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Grade Range:
K-12
Resource Type(s):
Artifacts, Primary Sources
Date Posted:
6/10/2009
As early as 1650, the colony of Massachusetts Bay was a commercial success. But an inadequate supply of money put its future development in jeopardy. England was not inclined to send gold and silver coins to the colonies, for they were in short supply in the mother country. Taking
Grade Range:
5-12
Resource Type(s):
Artifacts, Primary Sources
Date Posted:
6/10/2009
By the late 19th century, the United States had established itself as a world leader in the area of civil engineering. Perhaps no project better symbolized America's technical prowess than the awe-inspiring Brooklyn Bridge, which connected the nation's largest and third largest cities—New York
Grade Range:
5-12
Resource Type(s):
Artifacts, Primary Sources
Date Posted:
6/10/2009
This one-cent piece from 1974 is perfectly normal-except for one thing. It was struck in aluminum rather than bronze. Lincoln's bust graces the obverse, just as it has done for over ninety-five years. And the Lincoln Memorial appears on the reverse, just as it has since the closing years o
Grade Range:
5-12
Resource Type(s):
Artifacts, Primary Sources
Date Posted:
6/10/2009
By the time they broke with England, the thirteen American colonies had been issuing paper currency for nearly a century. Both they and the loose central government they set up under the Articles of Confederation to oversee matters of common concern would continue to do so throughout the War of I
Grade Range:
5-12
Resource Type(s):
Artifacts, Primary Sources
Date Posted:
6/10/2009
United States Mint, Philadelphia. Obverse: Young head of Liberty, facing right; date below. Reverse: Eagle, facing left; denomination below. The piece was designed by George T. Morgan, and, while no more successful than any of his other designs, stands in marked contrast to them. Because of the y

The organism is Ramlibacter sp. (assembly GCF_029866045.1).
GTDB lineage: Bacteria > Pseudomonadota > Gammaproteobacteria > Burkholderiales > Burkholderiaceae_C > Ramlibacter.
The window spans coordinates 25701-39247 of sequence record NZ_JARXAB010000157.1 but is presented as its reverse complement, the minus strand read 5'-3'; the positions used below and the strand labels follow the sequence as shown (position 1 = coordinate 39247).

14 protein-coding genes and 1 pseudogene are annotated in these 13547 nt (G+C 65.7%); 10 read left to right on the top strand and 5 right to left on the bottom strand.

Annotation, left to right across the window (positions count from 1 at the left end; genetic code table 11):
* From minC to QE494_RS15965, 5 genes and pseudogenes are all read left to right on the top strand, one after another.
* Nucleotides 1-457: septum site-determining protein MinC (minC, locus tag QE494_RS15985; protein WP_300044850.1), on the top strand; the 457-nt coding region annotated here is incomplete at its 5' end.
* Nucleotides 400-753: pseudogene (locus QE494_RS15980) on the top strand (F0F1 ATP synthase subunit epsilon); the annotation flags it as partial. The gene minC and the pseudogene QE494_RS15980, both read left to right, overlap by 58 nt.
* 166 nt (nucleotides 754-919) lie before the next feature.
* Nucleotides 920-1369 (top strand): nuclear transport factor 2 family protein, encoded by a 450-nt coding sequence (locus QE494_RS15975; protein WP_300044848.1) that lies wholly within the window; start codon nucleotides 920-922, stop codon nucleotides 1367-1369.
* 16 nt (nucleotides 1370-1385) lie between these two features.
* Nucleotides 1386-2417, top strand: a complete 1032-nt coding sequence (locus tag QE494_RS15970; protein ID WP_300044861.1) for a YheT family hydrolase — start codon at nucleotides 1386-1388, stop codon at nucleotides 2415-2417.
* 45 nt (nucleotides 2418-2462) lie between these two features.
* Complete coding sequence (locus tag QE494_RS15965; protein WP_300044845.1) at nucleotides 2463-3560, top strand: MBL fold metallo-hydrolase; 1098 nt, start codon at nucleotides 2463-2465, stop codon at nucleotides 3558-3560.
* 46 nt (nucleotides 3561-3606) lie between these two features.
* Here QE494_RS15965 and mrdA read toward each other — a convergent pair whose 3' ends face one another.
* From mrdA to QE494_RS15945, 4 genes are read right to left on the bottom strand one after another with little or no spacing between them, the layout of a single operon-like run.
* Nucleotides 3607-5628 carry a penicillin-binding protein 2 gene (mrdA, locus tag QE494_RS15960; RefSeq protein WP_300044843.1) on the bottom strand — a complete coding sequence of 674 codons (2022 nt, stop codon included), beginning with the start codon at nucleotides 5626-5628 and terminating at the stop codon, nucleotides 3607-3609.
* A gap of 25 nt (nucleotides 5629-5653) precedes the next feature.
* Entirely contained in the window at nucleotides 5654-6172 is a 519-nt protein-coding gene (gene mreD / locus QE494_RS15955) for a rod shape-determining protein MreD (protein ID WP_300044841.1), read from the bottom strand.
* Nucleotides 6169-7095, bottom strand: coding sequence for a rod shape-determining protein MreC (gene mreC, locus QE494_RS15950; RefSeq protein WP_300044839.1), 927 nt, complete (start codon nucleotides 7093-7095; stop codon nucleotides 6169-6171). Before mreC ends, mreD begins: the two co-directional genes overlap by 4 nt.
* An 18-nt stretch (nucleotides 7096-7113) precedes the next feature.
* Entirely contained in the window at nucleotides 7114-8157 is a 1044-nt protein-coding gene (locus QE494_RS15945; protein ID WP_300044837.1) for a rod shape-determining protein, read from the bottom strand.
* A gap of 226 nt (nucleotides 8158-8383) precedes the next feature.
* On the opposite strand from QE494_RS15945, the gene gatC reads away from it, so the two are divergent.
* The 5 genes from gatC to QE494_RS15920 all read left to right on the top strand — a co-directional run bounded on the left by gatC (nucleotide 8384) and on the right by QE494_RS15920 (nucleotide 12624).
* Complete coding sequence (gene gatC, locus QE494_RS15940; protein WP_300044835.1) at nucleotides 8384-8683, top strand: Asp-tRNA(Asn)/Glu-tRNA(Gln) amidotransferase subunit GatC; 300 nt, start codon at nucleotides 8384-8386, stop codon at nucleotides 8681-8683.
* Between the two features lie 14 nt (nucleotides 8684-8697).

Grade Range:
K-12
Resource Type(s):
Artifacts, Primary Sources
Date Posted:
11/14/2008
This cardboard CARE package, contains seven smaller boxes and bags of macaroni, cornmeal, Carnation instant chocolate flavored drink mix, and nonfat dried milk. It has a paper insert reading "August 6, 1962. Greetings from the men of the U.S.S. Lake Champlain." The macaroni boxes are marked "Pack
Grade Range:
K-12
Resource Type(s):
Artifacts, Primary Sources
Date Posted:
11/6/2008
Before the famous California gold rush, several important strikes were made in the East: in North Carolina, South Carolina, and Georgia. The earliest took place in Mecklenburg County, N.C., in 1799, where a nugget weighing several pounds was discovered. Its finder used it as a doorstop until some
Grade Range:
K-12
Resource Type(s):
Artifacts, Primary Sources
Date Posted:
11/5/2008
Once a new national government had been established under a new Constitution, attention naturally turned to ways of proclaiming national identity. A new, national coinage was one way of doing so, especially if it featured patriotic new images, rather than the endless sequence of crowned monarchs
Grade Range:
K-12
Resource Type(s):
Artifacts, Primary Sources
Date Posted:
11/4/2008
When the Depression and resulting banking crisis hit their community, the residents of the coastal town of Pismo Beach, California picked an unusual but logical medium of exchange. Perhaps with tongue in cheek, the merchants and officials of Pismo Beach decided to make the best of a bad situation
Grade Range:
K-12
Resource Type(s):
Artifacts, Primary Sources
Date Posted:
9/30/2008
During the early 1930s, the United States and the rest of the industrialized world experienced an economic depression. In 1934, the United States continued its movement toward removing its currency from the gold standard. It even became illegal to possess gold coins or gold-based currency until C
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